NOTES

[1] The certificate of merger provided that all rights of creditors would be unimpaired by the merger and that title to Mart-Son's property would vest in Jensen. Based on the merger agreement, Thorp argues that its rights as a creditor would somehow be impaired if Franklin is allowed to satisfy its claim based on a note executed by Jensen out of the assets of Mart-Son. In light of the decision reached by the Court, it is unnecessary to resolve this argument.

[2] Thorp argues that Franklin does not have priority over its security interest. In this regard, Thorp contends that Franklin's financing statement fails to adequately describe the collateral. In a related argument, Thorp contends that because any funds received by Thorp were received prior to the time the final notes to Franklin were executed, and as there was no attachment of Franklin's security interest prior to the time funds were received by Thorp, no conversion occurred. Further, Thorp argues that because it has a security interest in "contract rights" which come into existence before accounts, it has priority over Franklin. Thorp also argues that Franklin in effect waived its right to the proceeds of the accounts receivable because it "authorized" the debtor to dispose of the collateral, either in the security agreement itself or by a course of dealing. Further, Thorp contends that its status as a holder in due course is a sufficient defense to a conversion claim. Finally, Thorp argues that the merger between Mart-Son and Jensen precludes liability for conversion on one of the unpaid notes.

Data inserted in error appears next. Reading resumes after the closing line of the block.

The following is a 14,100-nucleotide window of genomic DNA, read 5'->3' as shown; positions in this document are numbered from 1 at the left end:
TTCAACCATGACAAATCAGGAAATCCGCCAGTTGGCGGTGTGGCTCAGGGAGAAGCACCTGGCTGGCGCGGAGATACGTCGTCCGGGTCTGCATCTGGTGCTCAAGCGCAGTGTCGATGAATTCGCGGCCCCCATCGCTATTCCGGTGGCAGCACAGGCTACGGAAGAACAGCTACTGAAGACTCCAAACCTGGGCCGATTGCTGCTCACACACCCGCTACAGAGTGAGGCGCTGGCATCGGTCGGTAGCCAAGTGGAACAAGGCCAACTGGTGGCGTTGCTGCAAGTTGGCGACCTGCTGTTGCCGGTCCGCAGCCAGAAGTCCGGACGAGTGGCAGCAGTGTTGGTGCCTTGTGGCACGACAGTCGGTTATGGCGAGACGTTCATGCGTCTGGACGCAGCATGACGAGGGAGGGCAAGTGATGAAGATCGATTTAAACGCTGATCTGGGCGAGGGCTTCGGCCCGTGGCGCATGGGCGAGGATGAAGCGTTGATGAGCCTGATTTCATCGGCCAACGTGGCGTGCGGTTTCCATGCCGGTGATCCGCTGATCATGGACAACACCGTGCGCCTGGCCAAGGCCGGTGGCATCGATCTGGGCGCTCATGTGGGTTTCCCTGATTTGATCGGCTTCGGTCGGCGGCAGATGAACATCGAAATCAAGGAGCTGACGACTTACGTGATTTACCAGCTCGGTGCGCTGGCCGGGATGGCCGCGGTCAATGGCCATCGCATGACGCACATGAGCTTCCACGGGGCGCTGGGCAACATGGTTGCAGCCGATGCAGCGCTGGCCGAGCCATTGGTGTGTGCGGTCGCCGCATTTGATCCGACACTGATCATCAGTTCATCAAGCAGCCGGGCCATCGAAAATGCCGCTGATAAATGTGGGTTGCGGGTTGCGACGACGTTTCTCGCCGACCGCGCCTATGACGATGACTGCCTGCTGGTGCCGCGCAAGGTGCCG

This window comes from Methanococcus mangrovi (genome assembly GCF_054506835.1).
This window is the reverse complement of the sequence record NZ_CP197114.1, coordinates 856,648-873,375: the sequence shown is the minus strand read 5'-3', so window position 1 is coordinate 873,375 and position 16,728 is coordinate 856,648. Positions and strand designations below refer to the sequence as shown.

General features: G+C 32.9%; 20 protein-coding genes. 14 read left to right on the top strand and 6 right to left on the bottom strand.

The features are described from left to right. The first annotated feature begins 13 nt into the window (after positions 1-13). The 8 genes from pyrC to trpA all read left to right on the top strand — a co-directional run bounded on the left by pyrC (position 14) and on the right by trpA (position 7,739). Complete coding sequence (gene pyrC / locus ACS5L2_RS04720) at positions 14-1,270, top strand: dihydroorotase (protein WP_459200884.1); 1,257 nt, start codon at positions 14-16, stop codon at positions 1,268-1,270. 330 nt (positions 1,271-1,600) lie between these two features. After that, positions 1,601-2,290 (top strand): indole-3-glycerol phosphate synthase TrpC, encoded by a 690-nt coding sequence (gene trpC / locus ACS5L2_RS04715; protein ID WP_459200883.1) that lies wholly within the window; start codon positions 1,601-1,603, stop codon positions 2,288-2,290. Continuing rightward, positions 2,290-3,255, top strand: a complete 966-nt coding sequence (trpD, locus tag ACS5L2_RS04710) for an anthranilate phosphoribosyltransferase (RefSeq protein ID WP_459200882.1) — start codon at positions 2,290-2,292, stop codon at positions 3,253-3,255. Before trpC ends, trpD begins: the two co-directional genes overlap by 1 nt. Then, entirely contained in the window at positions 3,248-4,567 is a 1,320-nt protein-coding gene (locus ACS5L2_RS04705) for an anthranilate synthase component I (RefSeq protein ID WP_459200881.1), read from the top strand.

[3] The phrase "accounts receivable," in itself, reasonably identifies the collateral as accounts, which was defined prior to 1971 in Minn.Stat. § 336.9-106 (1971) as follows: